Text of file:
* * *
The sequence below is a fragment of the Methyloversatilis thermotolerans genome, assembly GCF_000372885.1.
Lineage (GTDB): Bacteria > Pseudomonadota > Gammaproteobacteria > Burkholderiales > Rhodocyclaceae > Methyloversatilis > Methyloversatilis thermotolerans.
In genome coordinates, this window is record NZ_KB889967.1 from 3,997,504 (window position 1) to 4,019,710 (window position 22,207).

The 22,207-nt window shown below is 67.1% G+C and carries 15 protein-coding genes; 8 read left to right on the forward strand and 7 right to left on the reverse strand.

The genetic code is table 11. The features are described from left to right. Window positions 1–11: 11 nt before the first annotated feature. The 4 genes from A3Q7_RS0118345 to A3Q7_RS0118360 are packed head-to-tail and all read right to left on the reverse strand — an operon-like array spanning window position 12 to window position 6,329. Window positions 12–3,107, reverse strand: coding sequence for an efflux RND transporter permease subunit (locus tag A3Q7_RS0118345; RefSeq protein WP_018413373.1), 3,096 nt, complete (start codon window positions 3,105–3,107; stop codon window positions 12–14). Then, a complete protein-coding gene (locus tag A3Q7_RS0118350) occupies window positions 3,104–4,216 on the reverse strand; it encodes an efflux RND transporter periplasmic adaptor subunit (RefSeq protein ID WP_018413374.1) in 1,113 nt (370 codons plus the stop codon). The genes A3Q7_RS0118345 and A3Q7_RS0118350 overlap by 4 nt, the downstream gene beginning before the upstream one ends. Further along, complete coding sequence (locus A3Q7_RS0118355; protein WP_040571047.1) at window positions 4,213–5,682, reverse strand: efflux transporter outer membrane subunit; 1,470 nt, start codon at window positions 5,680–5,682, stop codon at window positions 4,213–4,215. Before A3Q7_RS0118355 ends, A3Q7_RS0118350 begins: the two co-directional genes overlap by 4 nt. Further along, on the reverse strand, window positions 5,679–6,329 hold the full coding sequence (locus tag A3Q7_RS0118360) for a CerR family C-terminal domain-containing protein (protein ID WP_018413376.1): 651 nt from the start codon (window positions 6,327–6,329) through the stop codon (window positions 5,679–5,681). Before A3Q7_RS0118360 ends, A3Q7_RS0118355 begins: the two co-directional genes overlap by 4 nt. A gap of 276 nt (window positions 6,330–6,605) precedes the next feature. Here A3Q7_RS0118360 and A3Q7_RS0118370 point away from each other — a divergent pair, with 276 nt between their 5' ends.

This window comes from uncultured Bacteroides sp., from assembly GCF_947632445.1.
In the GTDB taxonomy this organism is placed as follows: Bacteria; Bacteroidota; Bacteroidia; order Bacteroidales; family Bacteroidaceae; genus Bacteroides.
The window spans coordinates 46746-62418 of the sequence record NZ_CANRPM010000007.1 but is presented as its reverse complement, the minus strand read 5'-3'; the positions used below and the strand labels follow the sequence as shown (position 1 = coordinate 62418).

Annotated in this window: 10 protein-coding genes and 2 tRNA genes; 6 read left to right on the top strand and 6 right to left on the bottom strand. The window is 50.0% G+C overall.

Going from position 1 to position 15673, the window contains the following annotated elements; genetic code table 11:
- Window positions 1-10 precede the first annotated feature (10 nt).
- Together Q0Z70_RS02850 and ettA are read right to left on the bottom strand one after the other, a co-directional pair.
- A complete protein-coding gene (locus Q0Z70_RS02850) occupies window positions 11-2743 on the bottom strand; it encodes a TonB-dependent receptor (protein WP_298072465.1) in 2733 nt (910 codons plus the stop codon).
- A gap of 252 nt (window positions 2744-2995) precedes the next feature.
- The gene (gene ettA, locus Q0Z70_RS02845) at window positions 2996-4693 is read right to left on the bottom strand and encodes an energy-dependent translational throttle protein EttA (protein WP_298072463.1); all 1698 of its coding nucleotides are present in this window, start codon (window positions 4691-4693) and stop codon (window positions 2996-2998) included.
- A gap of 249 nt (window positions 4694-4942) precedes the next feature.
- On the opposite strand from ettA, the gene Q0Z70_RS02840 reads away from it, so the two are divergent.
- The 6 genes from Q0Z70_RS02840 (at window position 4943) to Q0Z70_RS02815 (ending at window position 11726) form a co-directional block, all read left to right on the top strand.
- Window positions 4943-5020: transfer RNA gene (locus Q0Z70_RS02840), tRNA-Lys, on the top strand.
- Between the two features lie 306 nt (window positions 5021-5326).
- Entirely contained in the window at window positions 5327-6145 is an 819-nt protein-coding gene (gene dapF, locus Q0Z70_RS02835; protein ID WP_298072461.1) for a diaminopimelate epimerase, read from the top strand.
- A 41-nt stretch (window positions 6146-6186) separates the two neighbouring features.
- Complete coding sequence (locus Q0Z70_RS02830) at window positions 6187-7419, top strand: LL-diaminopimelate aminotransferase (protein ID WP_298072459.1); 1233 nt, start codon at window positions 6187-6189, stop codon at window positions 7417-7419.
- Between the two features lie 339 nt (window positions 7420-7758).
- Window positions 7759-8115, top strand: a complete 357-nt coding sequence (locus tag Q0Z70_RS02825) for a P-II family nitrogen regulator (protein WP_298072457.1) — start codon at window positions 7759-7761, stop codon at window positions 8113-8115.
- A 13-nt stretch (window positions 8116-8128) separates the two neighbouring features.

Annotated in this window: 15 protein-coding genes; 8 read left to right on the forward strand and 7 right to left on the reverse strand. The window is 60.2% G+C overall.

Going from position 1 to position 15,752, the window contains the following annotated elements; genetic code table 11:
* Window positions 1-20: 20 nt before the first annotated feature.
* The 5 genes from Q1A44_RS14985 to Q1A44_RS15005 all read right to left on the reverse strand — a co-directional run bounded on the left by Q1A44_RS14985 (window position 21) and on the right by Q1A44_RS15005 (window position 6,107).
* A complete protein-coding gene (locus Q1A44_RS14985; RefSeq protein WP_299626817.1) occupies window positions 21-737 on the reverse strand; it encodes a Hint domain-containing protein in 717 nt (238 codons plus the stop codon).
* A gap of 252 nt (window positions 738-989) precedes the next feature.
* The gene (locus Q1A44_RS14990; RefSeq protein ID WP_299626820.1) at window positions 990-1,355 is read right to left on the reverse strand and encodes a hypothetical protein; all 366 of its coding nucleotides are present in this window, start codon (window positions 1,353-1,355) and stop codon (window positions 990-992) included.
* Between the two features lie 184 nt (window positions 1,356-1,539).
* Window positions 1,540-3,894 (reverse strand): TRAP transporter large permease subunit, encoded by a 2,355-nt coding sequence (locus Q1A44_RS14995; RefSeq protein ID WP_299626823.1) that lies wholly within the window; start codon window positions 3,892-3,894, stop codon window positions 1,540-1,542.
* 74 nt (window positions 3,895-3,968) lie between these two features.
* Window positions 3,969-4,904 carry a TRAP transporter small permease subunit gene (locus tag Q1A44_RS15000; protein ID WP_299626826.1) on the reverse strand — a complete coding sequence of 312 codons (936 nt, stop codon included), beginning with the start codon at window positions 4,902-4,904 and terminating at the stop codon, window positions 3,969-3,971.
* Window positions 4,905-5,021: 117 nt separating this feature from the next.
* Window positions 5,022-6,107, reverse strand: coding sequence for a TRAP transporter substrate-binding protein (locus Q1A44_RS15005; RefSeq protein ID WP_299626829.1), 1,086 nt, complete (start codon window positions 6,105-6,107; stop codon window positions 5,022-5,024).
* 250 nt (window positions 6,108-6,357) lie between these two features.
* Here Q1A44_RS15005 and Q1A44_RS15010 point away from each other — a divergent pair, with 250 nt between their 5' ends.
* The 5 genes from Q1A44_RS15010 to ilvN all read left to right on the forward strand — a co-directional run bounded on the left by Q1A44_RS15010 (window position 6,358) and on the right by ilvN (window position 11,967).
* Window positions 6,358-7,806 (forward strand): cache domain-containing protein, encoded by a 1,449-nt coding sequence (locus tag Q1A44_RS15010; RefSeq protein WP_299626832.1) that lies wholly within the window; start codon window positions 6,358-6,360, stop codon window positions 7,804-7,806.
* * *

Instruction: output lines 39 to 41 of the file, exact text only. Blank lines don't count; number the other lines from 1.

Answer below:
* Window positions 5,022-6,107, reverse strand: coding sequence for a TRAP transporter substrate-binding protein (locus Q1A44_RS15005; RefSeq protein ID WP_299626829.1), 1,086 nt, complete (start codon window positions 6,105-6,107; stop codon window positions 5,022-5,024).
* 250 nt (window positions 6,108-6,357) lie between these two features.
* Here Q1A44_RS15005 and Q1A44_RS15010 point away from each other — a divergent pair, with 250 nt between their 5' ends.